Models are set campaign for better LGBT+ mental health at New York Fashion Week.
The show, #YOLO: You Only Live Once, will take place on Saturday to raise money for suicide awareness.
It is being hosted by Supermodels Unlimited Magazine, a beauty industry publication, and the proceeds will go to the suicide prevention organisation for LGBT+ youth, The Trevor Project.
Editor-in-chief Kimberly Clark told the Thomson Reuters Foundation: “As a society, we don’t talk about it. It’s OK to be sad. It’s OK to not be OK. Let’s break the stigma.”
She added that even those in the fashion industry struggled with mental health and the stigma surrounding it, including the late Kate Spade, who took her own life last year.
More than half (51 percent) of trans male teenagers have attempted suicide between 2017 and 2018, according to research published last year.
Researchers at the University of Arizona found that more than four in 10 (42 percent) of non-binary adolescents and 30 percent of trans female teens had attempted suicide.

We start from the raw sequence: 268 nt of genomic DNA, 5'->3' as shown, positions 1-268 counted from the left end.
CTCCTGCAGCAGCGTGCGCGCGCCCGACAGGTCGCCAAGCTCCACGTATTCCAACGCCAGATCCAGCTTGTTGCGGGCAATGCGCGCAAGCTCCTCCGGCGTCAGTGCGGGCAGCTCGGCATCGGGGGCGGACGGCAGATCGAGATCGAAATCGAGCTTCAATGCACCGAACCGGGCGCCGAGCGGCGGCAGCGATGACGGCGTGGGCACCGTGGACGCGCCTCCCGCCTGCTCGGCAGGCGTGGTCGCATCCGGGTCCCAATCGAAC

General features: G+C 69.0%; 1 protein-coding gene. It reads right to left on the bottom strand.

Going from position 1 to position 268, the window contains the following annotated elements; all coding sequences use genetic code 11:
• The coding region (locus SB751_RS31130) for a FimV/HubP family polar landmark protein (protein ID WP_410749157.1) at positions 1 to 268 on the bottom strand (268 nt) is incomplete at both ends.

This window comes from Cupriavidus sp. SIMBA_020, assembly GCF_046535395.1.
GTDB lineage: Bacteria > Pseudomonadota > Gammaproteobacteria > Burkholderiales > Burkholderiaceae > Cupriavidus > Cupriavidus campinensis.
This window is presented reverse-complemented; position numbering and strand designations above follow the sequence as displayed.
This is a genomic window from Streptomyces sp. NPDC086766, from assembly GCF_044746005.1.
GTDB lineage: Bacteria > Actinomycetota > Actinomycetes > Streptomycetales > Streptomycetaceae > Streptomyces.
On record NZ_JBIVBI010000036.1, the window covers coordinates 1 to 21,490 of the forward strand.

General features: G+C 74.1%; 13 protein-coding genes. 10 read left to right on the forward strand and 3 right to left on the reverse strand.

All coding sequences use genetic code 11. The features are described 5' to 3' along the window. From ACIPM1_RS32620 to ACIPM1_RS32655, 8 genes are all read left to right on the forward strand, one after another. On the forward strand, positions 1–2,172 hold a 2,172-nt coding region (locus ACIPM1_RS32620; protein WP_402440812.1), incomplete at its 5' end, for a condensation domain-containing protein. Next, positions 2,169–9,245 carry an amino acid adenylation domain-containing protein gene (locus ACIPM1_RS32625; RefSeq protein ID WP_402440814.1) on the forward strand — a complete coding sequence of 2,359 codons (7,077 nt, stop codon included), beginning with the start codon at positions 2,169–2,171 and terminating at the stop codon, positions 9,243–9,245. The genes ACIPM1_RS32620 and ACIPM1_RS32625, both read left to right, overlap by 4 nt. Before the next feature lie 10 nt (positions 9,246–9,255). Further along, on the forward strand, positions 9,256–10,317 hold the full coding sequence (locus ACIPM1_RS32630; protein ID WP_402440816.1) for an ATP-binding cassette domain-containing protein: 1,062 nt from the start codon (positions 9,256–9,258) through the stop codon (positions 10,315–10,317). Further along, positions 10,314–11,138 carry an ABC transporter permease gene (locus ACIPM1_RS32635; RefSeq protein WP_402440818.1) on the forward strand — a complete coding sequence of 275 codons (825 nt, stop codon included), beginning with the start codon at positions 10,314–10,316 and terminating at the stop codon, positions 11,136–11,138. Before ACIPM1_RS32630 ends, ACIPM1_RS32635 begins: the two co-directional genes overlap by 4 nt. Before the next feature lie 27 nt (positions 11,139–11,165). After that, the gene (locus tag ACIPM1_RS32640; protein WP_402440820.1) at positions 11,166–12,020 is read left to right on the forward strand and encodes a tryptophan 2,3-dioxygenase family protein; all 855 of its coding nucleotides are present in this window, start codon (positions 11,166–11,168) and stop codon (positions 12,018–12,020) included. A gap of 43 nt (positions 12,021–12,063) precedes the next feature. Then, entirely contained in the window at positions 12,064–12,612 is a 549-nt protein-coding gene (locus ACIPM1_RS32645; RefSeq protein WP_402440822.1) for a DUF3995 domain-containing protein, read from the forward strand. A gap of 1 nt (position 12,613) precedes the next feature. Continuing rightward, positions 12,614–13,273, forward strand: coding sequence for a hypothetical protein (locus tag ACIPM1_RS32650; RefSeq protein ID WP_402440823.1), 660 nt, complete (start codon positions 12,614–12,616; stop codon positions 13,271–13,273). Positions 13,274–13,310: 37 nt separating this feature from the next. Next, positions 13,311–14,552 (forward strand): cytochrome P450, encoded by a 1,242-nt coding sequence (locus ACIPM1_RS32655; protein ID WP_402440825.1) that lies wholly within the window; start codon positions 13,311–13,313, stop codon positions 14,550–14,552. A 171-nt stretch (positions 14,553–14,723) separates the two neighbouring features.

Overall, more than a quarter (28 percent) of teenagers questioning their gender identity had tried to take their own life.
A separate study, published in December 2018 by University College London, found gay, lesbian and bisexual young people experience higher rates of depressive symptoms —and are four times more likely to self-harm.
Researchers found that lesbian, gay and bisexual (LGB) youth are more likely than their heterosexual counterparts to have symptoms of depression from the age of ten, which then persist into their early twenties.
The study, which surveyed 4,828 people born in the 1990s, concluded that by the age of 18 LGB people are twice as likely to fit the criteria for a clinical diagnosis of depression.
“Our findings suggest that clinicians who encounter young people, whether in primary or secondary care, sexual health services, the emergency department, or as school nurses, should be mindful about sexuality in considering the wider context for depressive symptoms or self-harm,” said co-author of the study Alexandra Pitman, a senior clinical lecturer at UCL’s psychiatry department.
“Clinicians should use language and questions that reflect openness about sexuality, and not assume heterosexuality, and they should be aware that a young person who identifies as not exclusively heterosexual may have struggled with mental health problems from early in development.”